Trucking rules maligned by Maltese industry adopted by European Parliament

Parliament backs revised rules to improve drivers’ working conditions and stop distortion of competition in road transport

MEPs have endorsed three pieces of legislation – without any amendments – on the posting of drivers, drivers’ driving times and rest periods and better enforcement of cabotage rules.

The rules have been vehemently opposed by Malta and Eastern European nations, criticised as protectionist rules that will affect the cost for the transport of goods by non-resident hauliers in member states.

MEPs who pushed through the rules insisted that the laws will end the distortion of competition in the road transport sector and provide better rest conditions for drivers.

Malta’s MEPs tried to influence the rules in the transport committee but their amendments were not backed by key MEPs. Transport minister Ian Borg has also been criticised for not taking up meaningful action two years in advance.

Industry leaders in Malta have insisted the new rules will mean an increase of 10% in costs, that will ultimately be reflected in consumer prices.

The new rules ensure better rest conditions by forcing drivers to spend more time at home. That means companies have to organise their timetables so that drivers in international freight transport return home every three or four weeks, depending on the work schedule.

They will also be forbidden from taking their mandatory regular weekly rest in the truck cab. If this rest period is taken away from home, the company must pay for accommodation costs.

Former MEP candidate Peter Agius, who has been vocal on this matter, said the experience had been a textbook case of how not to lobby Malta’s case in Europe.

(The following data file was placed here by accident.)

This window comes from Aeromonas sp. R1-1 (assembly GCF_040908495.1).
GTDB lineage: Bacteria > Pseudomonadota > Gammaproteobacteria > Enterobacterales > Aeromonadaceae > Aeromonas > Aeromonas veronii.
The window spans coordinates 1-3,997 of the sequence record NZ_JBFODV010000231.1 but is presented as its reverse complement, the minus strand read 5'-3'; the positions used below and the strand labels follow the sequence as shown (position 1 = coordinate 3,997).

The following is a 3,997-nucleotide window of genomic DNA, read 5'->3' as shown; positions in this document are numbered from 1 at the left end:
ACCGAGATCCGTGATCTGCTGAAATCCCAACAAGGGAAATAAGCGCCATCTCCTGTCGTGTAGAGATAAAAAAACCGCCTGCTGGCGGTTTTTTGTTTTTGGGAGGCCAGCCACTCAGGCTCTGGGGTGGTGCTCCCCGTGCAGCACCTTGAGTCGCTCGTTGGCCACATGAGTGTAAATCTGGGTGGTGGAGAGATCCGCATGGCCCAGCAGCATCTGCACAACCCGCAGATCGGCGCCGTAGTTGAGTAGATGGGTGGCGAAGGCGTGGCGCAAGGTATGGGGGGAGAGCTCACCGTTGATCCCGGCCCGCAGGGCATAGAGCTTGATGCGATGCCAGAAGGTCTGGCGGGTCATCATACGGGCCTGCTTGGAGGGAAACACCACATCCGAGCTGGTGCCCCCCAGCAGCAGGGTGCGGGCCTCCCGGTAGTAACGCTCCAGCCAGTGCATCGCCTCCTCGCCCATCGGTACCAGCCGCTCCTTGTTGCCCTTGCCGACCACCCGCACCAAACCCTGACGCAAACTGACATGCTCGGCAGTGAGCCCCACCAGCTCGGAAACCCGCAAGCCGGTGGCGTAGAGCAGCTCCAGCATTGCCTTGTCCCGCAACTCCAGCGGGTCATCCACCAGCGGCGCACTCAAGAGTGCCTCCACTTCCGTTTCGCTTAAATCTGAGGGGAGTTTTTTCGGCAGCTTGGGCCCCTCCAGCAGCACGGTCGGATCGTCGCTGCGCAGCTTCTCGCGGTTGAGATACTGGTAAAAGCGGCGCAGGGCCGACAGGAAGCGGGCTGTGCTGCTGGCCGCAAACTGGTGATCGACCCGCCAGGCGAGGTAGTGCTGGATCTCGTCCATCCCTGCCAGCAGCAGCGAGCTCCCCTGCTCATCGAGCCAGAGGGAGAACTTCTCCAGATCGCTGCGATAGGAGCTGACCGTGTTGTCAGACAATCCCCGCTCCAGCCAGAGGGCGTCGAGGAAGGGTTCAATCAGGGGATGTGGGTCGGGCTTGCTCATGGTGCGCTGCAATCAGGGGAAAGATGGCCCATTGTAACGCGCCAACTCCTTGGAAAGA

“The government intervened once it was way too late. Had Malta lobbied this case before, it would have had a good chance of factoring in provisions to protect peripheral economies. Now, our consumers and our business will have to face the consequence of government incompetence.”

The new rules will enter into force in a few weeks, adding costs to freight operators to and from Malta, and putting Malta’s export efforts at a disadvantage.

“From US studies it is estimated that freight cost is on average 18% of price cost so we should brace ourselves for a perceptible price hike on imported raw materials and most consumer goods.

“Hopefully we can take a lesson out of this, that pitching Malta’s case in Europe requires more investment in foresight of EU developments and much wider consultation with stakeholders. Unfortunately for the Labour government, Europe is largely immune to its posturing of perfectly coordinated press conferences and photos but requires foot-soldiering efforts to propose reasoned alternatives in good time.”

Fairer competition and fighting illegal practices

Vehicle tachographs will be used to register border-crossings in order to tackle fraud. To prevent systematic cabotage, there will be a cooling-off period of four days before more cabotage operations can be carried out within the same country with the same vehicle.

To fight the use of letterbox companies, road haulage businesses would need to be able to demonstrate that they are substantially active in the member state in which they are registered. The new rules will also require trucks to return to the company’s operational centre every eight weeks. Using light commercial vehicles of over 2.5 tonnes will also be subject to EU rules for transport operators, including equipping the vans with a tachograph.

Clear rules on posting of drivers to ensure equal pay

The new rules will give a clear legal framework to prevent differing national approaches and ensure fair remuneration for drivers. Posting rules will apply to cabotage and international transport operations, excluding transit, bilateral operations and bilateral operations with two extra loading or unloading.

The rules on posting will apply 18 months after the entry into force of the legal act. The rules on rest times, including the return of drivers, will apply 20 days after publication of the act. Rules on return of trucks and other changes to market access rules will apply 18 months after the entry into force of the act on market access.

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